FTC Votes to Enact Regulation Outlawing Most Non-Compete Clauses in the Workplace

We last wrote about this almost 18 months ago, when the Federal Trade Commission (FTC) announced the idea. Fast-forward to today (April 23, 2024), and the FTC, in a close 3-2 decision, ratified a definitive regulation that largely prohibits the use of non-compete agreements in employment settings, allowing only a few exceptions. If it survives anticipated strong legal challenges, this new regulation will take effect 120 days after its publication in the Federal Register.

Here’s a quick overview:

New Regulation Scope of the Rule

The newly established rule defines a “non-compete clause” as any employment term that restricts, penalizes, or effectively prevents an employee from seeking or accepting employment elsewhere in the United States after their current employment or from starting a business in the country following their tenure.

This comprehensive ban encompasses all workers, including employees, independent contractors, interns, volunteers, apprentices, and sole proprietors who provide client services. It applies universally to any entity or individual employing others, including partnerships, corporations, and other legal entities under the FTC’s purview.

Impact on Current Agreements

The rule renders current non-compete agreements null for all workers except those classified as “Senior Executives.” Specifically, the rule deems it an unfair competitive practice to initiate or enforce non-compete clauses, except for pre-existing ones involving Senior Executives, depending on the date they were made.

Employers must issue a “clear and conspicuous notice” that these non-compete clauses will not be enforced. The final rule provides safe harbor model language to satisfy this notice requirement with several options, including via hand, mail, email, or text. The safe harbor language is designed so that an employer can send a mass communication to its employees rather than determine which of its employees have non-compete agreements.

Definition of “Senior Executive”

The rule retains specific provisions for senior executives, both before and after the effective date of the final rule, which are expected to be a point of contention and potential litigation. A “Senior Executive” is someone in a decision-making role earning at least $151,164 annually, excluding benefits and other non-wage compensations.

Other Restrictive Covenants

While focusing on non-compete clauses, the FTC acknowledges that other restrictive covenants, like non-solicitation and confidentiality agreements, might be scrutinized under this rule, pending a fact-specific inquiry.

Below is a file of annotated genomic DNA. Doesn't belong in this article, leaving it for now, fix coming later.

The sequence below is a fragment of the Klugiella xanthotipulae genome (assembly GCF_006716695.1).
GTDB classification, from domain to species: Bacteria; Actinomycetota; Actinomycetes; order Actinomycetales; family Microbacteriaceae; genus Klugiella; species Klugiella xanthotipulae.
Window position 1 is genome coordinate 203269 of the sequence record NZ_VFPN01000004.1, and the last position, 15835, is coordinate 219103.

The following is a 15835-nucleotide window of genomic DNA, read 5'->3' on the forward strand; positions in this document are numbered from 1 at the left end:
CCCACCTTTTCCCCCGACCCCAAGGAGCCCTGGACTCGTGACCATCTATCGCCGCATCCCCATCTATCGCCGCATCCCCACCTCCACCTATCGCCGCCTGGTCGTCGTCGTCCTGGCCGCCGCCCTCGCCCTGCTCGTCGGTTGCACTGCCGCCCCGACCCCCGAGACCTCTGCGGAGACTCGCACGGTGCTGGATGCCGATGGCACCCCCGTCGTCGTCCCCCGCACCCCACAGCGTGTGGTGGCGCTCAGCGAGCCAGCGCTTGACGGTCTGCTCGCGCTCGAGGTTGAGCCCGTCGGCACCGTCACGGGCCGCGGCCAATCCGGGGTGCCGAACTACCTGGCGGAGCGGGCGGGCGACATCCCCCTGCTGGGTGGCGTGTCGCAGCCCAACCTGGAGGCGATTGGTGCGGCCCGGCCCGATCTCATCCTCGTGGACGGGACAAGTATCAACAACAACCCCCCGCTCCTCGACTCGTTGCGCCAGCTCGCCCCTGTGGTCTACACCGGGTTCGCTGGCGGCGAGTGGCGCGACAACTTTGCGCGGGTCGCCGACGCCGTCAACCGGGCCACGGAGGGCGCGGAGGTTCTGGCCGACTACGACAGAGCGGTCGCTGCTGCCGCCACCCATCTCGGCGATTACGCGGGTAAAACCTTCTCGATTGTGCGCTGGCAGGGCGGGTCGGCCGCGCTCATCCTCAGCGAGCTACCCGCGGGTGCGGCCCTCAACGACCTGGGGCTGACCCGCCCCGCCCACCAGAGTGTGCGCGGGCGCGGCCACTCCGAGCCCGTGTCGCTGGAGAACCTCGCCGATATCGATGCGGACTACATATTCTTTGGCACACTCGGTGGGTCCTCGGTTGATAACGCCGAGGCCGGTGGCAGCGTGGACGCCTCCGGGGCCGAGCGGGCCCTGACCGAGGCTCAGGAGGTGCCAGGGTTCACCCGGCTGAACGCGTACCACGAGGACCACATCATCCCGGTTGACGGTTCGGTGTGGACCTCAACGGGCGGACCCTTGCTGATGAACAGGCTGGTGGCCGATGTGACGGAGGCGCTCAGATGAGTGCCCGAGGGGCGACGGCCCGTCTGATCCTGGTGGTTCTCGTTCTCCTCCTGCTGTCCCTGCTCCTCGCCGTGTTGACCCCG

Exemptions and Exceptions

Certain exemptions apply, such as non-compete clauses related to business sales and situations where ongoing litigation involves non-compete enforcement. The rule also allows for a “good faith” exception if there’s a valid reason to believe the ban does not apply.

Interaction with State Laws

This federal rule supersedes conflicting state laws, though states may enact stricter measures regarding non-compete agreements.

Anticipated Challenges and Next Steps

The FTC’s final rule will be subject to legal challenge. In fact, the Chamber of Commerce has already announced it intends to initiate litigation as early as today (Wednesday, April 24). It is less clear how long it may take courts to determine whether the regulation is lawful. Because the regulation, if upheld, requires employers to provide notice to non-Senior Executive employees and former employees subject to non-compete clauses, employers may wish to plan for what providing notice to these employees would require.

Now is also a good time for businesses to take a close look both at existing non-compete clauses and other contractual requirements that may be argued to function as a non-compete under the regulation, including non-disclosure, non-solicitation, and provisions requiring employees to reimburse employers for certain training expenses. While it’s too early to predict the legal outcome of the regulation, employers should prepare for the worst-case scenario but defer implementing changes to address them until the challenges are resolved. Employers should also continue to be strategic in using their non-compete, non-solicitation, and non-disclosure agreements. They should consult with employment counsel to consider multiple options to ensure adequate protection of their confidential information, trade secrets, and goodwill.

If you need help or have any questions, please get in touch with Allan RooneyTim Davis, Steve WilanskySumangali Rudrakumaror Lauri O’Callaghan, or call us at +1 212 545 8022.


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